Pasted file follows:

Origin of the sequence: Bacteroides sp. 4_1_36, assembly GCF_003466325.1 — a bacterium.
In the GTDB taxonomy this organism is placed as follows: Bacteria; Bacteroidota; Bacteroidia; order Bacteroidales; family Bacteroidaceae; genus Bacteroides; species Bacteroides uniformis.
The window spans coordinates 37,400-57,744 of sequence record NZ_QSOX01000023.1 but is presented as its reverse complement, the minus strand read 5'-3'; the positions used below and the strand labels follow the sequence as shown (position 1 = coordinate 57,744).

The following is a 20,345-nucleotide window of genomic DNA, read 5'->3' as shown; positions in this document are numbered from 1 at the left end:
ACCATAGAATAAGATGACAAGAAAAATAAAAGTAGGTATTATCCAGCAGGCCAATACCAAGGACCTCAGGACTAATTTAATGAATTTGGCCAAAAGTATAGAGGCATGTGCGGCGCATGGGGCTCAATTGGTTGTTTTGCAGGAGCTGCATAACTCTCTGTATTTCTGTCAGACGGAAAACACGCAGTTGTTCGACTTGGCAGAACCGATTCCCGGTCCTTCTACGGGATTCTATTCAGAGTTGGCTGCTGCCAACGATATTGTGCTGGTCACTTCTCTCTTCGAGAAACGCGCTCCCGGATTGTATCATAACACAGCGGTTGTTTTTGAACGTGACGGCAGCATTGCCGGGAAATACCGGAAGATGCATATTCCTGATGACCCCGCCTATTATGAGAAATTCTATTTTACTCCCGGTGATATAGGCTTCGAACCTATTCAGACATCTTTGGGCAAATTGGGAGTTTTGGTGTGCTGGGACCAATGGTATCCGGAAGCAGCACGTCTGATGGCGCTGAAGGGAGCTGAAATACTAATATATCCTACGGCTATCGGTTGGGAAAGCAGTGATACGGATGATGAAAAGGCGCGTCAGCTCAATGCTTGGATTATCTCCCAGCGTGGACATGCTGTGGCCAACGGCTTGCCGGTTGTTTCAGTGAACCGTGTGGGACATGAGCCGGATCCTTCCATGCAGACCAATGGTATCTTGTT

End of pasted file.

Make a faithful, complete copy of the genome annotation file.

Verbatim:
Origin of the sequence: Bacteroides sp. 4_1_36, assembly GCF_003466325.1 — a bacterium.
In the GTDB taxonomy this organism is placed as follows: Bacteria; Bacteroidota; Bacteroidia; order Bacteroidales; family Bacteroidaceae; genus Bacteroides; species Bacteroides uniformis.
The window spans coordinates 37,400-57,744 of sequence record NZ_QSOX01000023.1 but is presented as its reverse complement, the minus strand read 5'-3'; the positions used below and the strand labels follow the sequence as shown (position 1 = coordinate 57,744).

The following is a 20,345-nucleotide window of genomic DNA, read 5'->3' as shown; positions in this document are numbered from 1 at the left end:
ACCATAGAATAAGATGACAAGAAAAATAAAAGTAGGTATTATCCAGCAGGCCAATACCAAGGACCTCAGGACTAATTTAATGAATTTGGCCAAAAGTATAGAGGCATGTGCGGCGCATGGGGCTCAATTGGTTGTTTTGCAGGAGCTGCATAACTCTCTGTATTTCTGTCAGACGGAAAACACGCAGTTGTTCGACTTGGCAGAACCGATTCCCGGTCCTTCTACGGGATTCTATTCAGAGTTGGCTGCTGCCAACGATATTGTGCTGGTCACTTCTCTCTTCGAGAAACGCGCTCCCGGATTGTATCATAACACAGCGGTTGTTTTTGAACGTGACGGCAGCATTGCCGGGAAATACCGGAAGATGCATATTCCTGATGACCCCGCCTATTATGAGAAATTCTATTTTACTCCCGGTGATATAGGCTTCGAACCTATTCAGACATCTTTGGGCAAATTGGGAGTTTTGGTGTGCTGGGACCAATGGTATCCGGAAGCAGCACGTCTGATGGCGCTGAAGGGAGCTGAAATACTAATATATCCTACGGCTATCGGTTGGGAAAGCAGTGATACGGATGATGAAAAGGCGCGTCAGCTCAATGCTTGGATTATCTCCCAGCGTGGACATGCTGTGGCCAACGGCTTGCCGGTTGTTTCAGTGAACCGTGTGGGACATGAGCCGGATCCTTCCATGCAGACCAATGGTATCTTGTT